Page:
|The first excerpt represents the past or something you must release, and is drawn from The Young Forester by Zane Grey:
where he had driven the horses. Greaser sat on a stone puffing a cigarette.
It was the first time I had taken a good look at him. He was smaller than I
had fancied; his feet and hands and features resembled those of a woman,
but his eyes were live coals of black fire. In the daylight I was not in
the least afraid of him.
Herky-Jerky was the most interesting one of our captors. He had a short,
stocky figure, and was the most bow-legged man I ever saw. Never on earth
could he have stopped a pig in a lane. A stubby beard covered the lower
half of his brick-red face. The most striking thing about Herky-Jerky,
however, was his perpetual grin. He looked very jolly, yet every time he
opened his mouth it was to utter bad language. He cursed the fire, the
The Young Forester
|The second excerpt represents the present or the deciding factor of the moment, and is drawn from Modeste Mignon by Honore de Balzac:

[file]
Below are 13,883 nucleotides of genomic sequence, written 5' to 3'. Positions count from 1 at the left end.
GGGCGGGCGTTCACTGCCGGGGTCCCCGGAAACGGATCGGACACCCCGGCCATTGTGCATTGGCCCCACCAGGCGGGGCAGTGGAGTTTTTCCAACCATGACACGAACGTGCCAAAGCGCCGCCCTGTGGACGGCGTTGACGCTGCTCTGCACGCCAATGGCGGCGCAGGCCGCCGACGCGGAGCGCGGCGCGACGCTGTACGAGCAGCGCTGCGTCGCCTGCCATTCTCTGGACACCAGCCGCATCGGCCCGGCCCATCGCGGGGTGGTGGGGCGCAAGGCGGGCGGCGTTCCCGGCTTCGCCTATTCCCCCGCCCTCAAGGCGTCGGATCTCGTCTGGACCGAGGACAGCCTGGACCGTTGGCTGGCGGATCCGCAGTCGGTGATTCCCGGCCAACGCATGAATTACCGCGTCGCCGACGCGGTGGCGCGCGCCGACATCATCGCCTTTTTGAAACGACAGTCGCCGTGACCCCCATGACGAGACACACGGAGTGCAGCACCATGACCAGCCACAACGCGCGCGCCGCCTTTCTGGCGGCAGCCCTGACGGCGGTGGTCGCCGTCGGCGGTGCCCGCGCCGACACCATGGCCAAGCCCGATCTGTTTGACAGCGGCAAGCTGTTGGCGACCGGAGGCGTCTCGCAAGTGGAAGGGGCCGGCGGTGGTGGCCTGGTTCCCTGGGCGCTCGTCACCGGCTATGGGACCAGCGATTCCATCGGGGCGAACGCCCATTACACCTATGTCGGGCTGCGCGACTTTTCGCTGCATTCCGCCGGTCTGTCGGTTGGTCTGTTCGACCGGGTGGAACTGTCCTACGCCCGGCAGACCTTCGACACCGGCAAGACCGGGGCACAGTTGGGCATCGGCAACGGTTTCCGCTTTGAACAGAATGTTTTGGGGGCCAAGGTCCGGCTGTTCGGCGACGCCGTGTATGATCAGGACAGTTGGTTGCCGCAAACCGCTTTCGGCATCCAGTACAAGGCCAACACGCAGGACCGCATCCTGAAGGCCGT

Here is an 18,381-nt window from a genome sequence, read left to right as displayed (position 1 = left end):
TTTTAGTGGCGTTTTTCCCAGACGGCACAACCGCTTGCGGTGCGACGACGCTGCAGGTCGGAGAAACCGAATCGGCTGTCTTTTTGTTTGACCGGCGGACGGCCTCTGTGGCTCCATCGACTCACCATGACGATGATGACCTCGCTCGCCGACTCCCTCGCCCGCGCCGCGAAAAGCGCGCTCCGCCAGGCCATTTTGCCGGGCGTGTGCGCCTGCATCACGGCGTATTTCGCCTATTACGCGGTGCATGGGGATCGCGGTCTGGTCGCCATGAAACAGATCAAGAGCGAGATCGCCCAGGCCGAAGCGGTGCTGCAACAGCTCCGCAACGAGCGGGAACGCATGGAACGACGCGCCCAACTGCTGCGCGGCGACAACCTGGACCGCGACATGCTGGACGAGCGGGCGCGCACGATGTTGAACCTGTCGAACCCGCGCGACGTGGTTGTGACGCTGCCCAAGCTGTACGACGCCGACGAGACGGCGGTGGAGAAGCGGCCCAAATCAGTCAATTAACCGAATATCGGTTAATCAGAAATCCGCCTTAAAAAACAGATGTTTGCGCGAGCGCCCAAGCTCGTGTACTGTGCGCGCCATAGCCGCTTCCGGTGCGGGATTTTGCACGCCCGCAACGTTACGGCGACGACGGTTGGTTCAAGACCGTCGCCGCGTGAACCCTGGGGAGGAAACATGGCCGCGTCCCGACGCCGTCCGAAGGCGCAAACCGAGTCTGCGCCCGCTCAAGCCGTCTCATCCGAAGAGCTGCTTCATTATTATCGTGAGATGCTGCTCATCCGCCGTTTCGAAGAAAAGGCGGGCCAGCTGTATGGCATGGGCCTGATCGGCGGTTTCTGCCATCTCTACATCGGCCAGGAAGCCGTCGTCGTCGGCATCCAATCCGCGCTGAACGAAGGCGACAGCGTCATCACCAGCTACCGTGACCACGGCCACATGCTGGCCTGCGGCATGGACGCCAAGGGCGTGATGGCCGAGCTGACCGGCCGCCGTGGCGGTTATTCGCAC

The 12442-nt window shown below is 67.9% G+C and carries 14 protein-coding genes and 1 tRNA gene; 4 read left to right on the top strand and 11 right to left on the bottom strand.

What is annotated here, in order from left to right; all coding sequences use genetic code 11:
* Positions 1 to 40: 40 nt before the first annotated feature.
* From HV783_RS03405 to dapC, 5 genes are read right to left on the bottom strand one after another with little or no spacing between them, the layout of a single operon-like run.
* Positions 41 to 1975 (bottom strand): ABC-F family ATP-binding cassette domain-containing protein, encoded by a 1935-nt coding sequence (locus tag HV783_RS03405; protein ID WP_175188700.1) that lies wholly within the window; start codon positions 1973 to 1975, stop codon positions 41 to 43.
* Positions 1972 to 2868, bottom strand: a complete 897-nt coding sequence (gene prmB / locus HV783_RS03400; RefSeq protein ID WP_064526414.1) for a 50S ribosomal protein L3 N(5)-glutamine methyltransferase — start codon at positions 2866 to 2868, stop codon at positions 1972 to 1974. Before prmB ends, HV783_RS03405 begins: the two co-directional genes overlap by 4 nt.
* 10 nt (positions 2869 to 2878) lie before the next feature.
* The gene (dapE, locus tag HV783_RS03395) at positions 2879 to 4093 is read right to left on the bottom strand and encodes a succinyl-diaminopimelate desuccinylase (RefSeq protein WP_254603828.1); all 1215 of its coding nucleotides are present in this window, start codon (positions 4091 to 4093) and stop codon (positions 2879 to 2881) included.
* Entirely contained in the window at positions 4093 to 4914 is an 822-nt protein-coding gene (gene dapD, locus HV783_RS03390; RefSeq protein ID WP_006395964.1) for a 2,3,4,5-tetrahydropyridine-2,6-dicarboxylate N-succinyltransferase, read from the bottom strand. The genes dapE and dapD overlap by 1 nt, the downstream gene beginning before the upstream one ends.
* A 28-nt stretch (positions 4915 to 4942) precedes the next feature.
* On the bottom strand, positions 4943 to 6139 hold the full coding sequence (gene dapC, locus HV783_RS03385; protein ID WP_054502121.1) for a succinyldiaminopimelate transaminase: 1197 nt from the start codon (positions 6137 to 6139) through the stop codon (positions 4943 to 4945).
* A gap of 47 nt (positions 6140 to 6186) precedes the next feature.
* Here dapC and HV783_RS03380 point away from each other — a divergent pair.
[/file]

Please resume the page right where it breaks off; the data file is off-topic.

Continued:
elsewhere. His two idols now inhabited a temple worthy of them; the
sumptuous little cottage gave them a home, where these dethroned
royalties could keep the semblance of majesty about them,--a species
of dignity usually denied to those who have seen better days.
Perhaps as the story goes on, the reader will not regret having
learned in advance a few particulars as to the home and the habitual
companions of Modeste Mignon, for, at her age, people and things have
as much influence upon the future life as a person's own character,--
indeed, character often receives ineffaceable impressions from its
|The third excerpt represents the future or something you must embrace, and is drawn from The Young Forester by Zane Grey:
old pattern. The look of him brought back my old fancy of Wetzel or Kit
"So I'm lost," I concluded, "and don't know what to do. I daren't try to
find the sawmill. I won't go back to Holston just yet."
"An' why not, youngster? 'Pears to me you'd better make tracks from
I told him why, at which he laughed.
"Wal, I reckon you can stay with me fer a spell. My camp's in the head of
"Oh, thank you, that'll be fine!" I exclaimed. My great good luck filled me
with joy. "Do you stay on the mountain?"
The Young Forester